The Last Leaf

By Oliver Wendell Holmes Sr. 1809–1894 Oliver Wendell Holmes
I saw him once before,
As he passed by the door,
      And again
The pavement stones resound,
As he totters o’er the ground
      With his cane.

They say that in his prime,
Ere the pruning-knife of Time
      Cut him down,
Not a better man was found
By the Crier on his round
      Through the town.

But now he walks the streets,
And looks at all he meets
      Sad and wan,
And he shakes his feeble head,
That it seems as if he said,
      “They are gone.”

The mossy marbles rest
On the lips that he has prest
      In their bloom,
And the names he loved to hear
Have been carved for many a year
      On the tomb.

My grandmamma has said—
Poor old lady, she is dead
      Long ago—
That he had a Roman nose,
And his cheek was like a rose
      In the snow;

But now his nose is thin,
And it rests upon his chin
      Like a staff,
And a crook is in his back,
And a melancholy crack
      In his laugh.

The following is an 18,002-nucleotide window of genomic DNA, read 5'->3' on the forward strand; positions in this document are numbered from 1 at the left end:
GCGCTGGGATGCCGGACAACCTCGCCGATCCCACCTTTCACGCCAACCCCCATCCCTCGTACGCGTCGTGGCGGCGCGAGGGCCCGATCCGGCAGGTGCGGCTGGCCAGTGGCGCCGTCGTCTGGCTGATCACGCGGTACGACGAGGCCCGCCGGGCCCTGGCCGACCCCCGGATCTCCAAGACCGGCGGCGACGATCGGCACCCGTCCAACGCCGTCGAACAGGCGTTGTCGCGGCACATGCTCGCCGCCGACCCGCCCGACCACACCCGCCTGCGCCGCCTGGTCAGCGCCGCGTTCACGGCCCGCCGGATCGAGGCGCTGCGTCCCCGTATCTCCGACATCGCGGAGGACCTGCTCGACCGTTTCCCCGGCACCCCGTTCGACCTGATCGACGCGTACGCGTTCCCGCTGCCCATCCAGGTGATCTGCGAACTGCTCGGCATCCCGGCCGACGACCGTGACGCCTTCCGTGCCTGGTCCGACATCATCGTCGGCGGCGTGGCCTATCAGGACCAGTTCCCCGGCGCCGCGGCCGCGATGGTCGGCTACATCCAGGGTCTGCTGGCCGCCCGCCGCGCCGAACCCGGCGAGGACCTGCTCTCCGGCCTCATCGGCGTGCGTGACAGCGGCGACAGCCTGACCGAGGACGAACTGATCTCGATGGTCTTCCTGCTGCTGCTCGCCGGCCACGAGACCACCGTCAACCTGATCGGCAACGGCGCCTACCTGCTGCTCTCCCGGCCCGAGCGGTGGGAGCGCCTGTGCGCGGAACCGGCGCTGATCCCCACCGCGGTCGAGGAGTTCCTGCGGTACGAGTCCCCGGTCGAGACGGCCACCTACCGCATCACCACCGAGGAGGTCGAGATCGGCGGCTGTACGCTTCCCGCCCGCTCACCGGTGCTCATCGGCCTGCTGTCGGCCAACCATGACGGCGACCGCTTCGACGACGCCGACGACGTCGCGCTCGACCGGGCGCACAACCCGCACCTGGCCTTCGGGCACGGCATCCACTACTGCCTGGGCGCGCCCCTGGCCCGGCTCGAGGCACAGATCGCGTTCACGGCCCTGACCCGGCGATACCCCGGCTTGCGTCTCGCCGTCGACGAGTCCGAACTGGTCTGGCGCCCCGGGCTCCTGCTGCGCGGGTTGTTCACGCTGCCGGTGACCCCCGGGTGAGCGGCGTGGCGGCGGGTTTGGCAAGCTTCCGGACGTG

I know it is a sin
For me to sit and grin
      At him here;
But the old three-cornered hat,
And the breeches, and all that,
      Are so queer!

And if I should live to be
The last leaf upon the tree
      In the spring,
Let them smile, as I do now,
At the old forsaken bough
      Where I cling.

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Poet Oliver Wendell Holmes Sr. 1809–1894

POET’S REGION U.S., New England

SCHOOL / PERIOD Victorian

Subjects Growing Old, Time & Brevity, Living

Poetic Terms Metaphor, Rhymed Stanza

 Oliver  Wendell Holmes Sr.

Biography

Oliver Wendell Holmes Sr., born in Cambridge, Massachusetts, was a brilliant doctor who was well known for his witty lectures at Harvard. Also a poet and essayist, Holmes’s prose series “The Autocrat of the Breakfast Table” first appeared in the Atlantic Monthly with its inaugural issue in 1857. A year later it was published as a book, which also included some of his most memorable poetry.

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Poem Categorization

SUBJECT Growing Old, Time & Brevity, Living

POET’S REGION U.S., New England

SCHOOL / PERIOD Victorian

Poetic Terms Metaphor, Rhymed Stanza

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Originally appeared in Poetry magazine.

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